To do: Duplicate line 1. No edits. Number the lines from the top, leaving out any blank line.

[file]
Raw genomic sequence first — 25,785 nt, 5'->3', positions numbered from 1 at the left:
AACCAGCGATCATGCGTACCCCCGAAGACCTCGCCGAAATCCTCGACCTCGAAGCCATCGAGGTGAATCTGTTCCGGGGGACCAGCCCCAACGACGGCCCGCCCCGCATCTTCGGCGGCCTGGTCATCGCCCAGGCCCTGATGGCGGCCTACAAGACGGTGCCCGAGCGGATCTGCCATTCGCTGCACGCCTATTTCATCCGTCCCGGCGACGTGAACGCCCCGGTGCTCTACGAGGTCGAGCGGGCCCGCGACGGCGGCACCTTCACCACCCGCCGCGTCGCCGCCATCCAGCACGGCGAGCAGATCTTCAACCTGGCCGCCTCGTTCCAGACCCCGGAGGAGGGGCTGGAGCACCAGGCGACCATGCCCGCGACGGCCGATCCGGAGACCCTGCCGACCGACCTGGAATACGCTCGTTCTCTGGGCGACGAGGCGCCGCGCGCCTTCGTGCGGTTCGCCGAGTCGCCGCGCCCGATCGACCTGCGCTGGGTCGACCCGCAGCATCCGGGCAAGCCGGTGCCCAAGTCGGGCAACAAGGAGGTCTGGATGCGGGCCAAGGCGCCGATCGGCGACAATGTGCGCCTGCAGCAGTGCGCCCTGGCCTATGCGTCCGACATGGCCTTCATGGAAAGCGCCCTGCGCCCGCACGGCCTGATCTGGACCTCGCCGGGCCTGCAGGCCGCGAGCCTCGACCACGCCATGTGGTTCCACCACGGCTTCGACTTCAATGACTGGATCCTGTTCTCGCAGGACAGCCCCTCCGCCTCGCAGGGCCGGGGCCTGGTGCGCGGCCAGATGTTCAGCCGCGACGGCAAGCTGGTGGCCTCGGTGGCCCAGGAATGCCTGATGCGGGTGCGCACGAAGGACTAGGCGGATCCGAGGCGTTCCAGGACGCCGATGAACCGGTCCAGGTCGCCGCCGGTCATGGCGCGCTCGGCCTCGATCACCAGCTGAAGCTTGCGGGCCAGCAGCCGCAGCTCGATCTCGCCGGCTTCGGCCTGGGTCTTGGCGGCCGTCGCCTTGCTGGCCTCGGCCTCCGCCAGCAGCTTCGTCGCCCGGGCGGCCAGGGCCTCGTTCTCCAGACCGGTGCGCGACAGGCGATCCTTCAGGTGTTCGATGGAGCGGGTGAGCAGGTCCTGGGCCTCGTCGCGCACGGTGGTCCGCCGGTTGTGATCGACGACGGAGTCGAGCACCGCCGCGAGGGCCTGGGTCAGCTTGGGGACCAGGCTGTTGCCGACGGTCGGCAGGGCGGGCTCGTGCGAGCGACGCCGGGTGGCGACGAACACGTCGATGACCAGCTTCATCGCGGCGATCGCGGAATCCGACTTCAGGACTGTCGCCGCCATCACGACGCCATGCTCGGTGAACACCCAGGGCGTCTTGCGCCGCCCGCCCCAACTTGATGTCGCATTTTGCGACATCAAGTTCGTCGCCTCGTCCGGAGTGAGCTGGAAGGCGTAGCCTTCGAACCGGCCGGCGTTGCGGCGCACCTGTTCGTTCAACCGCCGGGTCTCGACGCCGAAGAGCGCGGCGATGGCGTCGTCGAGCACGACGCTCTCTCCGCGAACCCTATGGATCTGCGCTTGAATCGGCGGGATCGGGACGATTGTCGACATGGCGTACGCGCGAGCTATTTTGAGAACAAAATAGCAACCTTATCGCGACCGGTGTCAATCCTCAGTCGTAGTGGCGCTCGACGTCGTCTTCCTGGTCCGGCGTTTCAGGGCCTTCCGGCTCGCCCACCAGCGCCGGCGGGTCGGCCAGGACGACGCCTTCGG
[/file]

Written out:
Raw genomic sequence first — 25,785 nt, 5'->3', positions numbered from 1 at the left: